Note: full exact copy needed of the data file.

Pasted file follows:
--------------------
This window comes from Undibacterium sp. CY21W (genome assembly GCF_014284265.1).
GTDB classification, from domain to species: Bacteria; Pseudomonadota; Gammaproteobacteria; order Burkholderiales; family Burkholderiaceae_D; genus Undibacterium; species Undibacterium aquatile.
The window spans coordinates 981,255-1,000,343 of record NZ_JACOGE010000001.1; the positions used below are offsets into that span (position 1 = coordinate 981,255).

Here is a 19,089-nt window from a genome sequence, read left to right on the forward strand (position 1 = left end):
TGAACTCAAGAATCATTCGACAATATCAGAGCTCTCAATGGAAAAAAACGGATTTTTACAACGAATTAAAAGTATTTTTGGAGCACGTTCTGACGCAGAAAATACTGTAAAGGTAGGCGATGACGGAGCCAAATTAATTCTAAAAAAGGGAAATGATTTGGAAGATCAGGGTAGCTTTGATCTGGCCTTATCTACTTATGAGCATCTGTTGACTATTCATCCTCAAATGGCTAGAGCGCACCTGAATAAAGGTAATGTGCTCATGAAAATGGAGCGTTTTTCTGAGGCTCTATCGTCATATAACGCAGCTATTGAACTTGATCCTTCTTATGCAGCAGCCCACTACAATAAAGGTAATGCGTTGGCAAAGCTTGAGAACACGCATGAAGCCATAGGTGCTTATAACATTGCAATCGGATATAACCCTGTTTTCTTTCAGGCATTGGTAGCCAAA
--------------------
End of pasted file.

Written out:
This window comes from Undibacterium sp. CY21W (genome assembly GCF_014284265.1).
GTDB classification, from domain to species: Bacteria; Pseudomonadota; Gammaproteobacteria; order Burkholderiales; family Burkholderiaceae_D; genus Undibacterium; species Undibacterium aquatile.
The window spans coordinates 981,255-1,000,343 of record NZ_JACOGE010000001.1; the positions used below are offsets into that span (position 1 = coordinate 981,255).

Here is a 19,089-nt window from a genome sequence, read left to right on the forward strand (position 1 = left end):
TGAACTCAAGAATCATTCGACAATATCAGAGCTCTCAATGGAAAAAAACGGATTTTTACAACGAATTAAAAGTATTTTTGGAGCACGTTCTGACGCAGAAAATACTGTAAAGGTAGGCGATGACGGAGCCAAATTAATTCTAAAAAAGGGAAATGATTTGGAAGATCAGGGTAGCTTTGATCTGGCCTTATCTACTTATGAGCATCTGTTGACTATTCATCCTCAAATGGCTAGAGCGCACCTGAATAAAGGTAATGTGCTCATGAAAATGGAGCGTTTTTCTGAGGCTCTATCGTCATATAACGCAGCTATTGAACTTGATCCTTCTTATGCAGCAGCCCACTACAATAAAGGTAATGCGTTGGCAAAGCTTGAGAACACGCATGAAGCCATAGGTGCTTATAACATTGCAATCGGATATAACCCTGTTTTCTTTCAGGCATTGGTAGCCAAA